We're up at 5.30 and down for breakfast by 6.00am - the hotel room was unbearably hot, we didn't get much sleep - in fact the whole of the hotel is sauna-like (except the bar - best avoided at this time). The breakfast room is full with cyclists - cursory nods are given in the way of greeting and everyone stocks up on full English with coffee and orange juice.

After that we check out and take our bags down to the awaiting trucks, then get our bikes and join the masses at the front of the hotel. As you might expect there are delays, late arrivals etc and it is 7.20am before we start rolling out of the car park on route for Dover. It's baking hot again, even at this early hour, I suspect it will be tough by midday.

video

There are 150 cyclists suddenly spilling onto the busy roads of Croydon - motorists are impatient; it isn't long before horns are papping and I can hear expletives being exchanged. We make gentle progress through the leafy suburbs before heading into quieter country. The Ministry of Agriculture has to take some blame for what is happening down here - medieval copses have morphed into paintball playgounds or corporate bonding camps. Ancient barns turned over to aromatherapy temples, Hop farms into holiday cottages. As we journey along narrow, untidy roads the peloton forms into separate groups, we're part of a group of 40 or so, strung out single file, so that we snake through the countryside. There is a protocol when riding in a group like this, a series of hand signals to warn those behind of potholes or obstacles in the road, or simple shouts to warn of cars either approaching from behind or in front. The shouts went something like this:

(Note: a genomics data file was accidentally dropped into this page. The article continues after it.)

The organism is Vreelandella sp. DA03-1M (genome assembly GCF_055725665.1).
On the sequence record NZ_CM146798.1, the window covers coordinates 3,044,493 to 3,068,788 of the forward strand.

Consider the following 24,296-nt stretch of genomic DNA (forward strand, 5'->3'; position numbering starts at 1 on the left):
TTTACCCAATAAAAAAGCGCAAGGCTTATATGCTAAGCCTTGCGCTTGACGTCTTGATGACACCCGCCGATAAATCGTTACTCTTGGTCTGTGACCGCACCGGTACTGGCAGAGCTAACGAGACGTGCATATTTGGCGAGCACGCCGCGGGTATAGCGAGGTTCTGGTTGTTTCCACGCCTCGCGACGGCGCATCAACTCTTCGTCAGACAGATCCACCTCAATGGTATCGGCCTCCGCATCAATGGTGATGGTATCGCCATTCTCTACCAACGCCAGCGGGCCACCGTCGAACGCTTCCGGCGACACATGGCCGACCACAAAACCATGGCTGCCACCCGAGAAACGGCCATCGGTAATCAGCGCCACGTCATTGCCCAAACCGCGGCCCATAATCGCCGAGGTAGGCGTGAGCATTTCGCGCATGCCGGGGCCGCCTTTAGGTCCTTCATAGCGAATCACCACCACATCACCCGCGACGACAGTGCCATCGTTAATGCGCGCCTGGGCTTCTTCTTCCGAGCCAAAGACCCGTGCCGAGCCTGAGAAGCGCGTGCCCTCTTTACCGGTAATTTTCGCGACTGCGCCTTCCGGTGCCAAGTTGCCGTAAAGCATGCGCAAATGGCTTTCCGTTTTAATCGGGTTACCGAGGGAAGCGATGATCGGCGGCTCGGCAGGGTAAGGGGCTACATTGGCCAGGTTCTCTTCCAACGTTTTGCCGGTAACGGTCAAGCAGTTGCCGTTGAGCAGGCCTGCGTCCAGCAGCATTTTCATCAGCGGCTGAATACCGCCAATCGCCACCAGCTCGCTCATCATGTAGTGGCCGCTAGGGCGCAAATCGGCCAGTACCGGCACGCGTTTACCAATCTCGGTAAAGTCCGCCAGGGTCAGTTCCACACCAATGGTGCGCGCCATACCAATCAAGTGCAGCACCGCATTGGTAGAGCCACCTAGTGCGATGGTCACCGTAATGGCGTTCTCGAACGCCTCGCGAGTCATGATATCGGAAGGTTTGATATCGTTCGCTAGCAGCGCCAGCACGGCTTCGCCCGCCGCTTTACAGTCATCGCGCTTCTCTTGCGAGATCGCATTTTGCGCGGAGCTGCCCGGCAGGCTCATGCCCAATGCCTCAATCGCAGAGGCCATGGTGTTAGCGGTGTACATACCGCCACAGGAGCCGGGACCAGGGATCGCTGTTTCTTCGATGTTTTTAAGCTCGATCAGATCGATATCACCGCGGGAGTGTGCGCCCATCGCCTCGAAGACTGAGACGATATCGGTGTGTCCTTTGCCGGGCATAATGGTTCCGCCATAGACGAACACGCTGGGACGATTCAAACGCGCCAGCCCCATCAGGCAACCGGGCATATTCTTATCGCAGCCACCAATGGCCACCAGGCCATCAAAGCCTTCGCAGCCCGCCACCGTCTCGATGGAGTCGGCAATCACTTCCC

"Car"
"Car up"
"Car"
"Badger"

A dead badger creates quite a hazard to a group descending a hill at maybe 30mph.

Oast Houses
There was quite a long climb up to the first waterstop - by now the field has thinned dramatically - I climb the final half mile alone - having somehow lost the others. We stop at a pub and fill our bidons with fresh water, there are energy bars, bananas and chocolate for those who need it. We fill our bottles take a banana and we're off. The sun is rising and gaining strength as we head deeper into the 'Garden of England'. It's a big shock to be honest; much hillier than we'd expected, and the hills are steep. One after another they roll on - like a natural rollercoaster, all taking place in a shimmering heat-haze. Gary and I get lost around lunchtime - somehow we missed a turning and have to retrace our steps to find the village hall that is our midday stop-off point. Lunch is excellent, a shaded bivouac with trestle tables containing an abundance of freshly prepared dishes for our sustainance. There's bread, cheese, lots of pasta dishes, salads, coleslaw, ham etc etc - plus a good selection of cakey things for dessert - it's all good and we relish a rest in the shade and off the bike.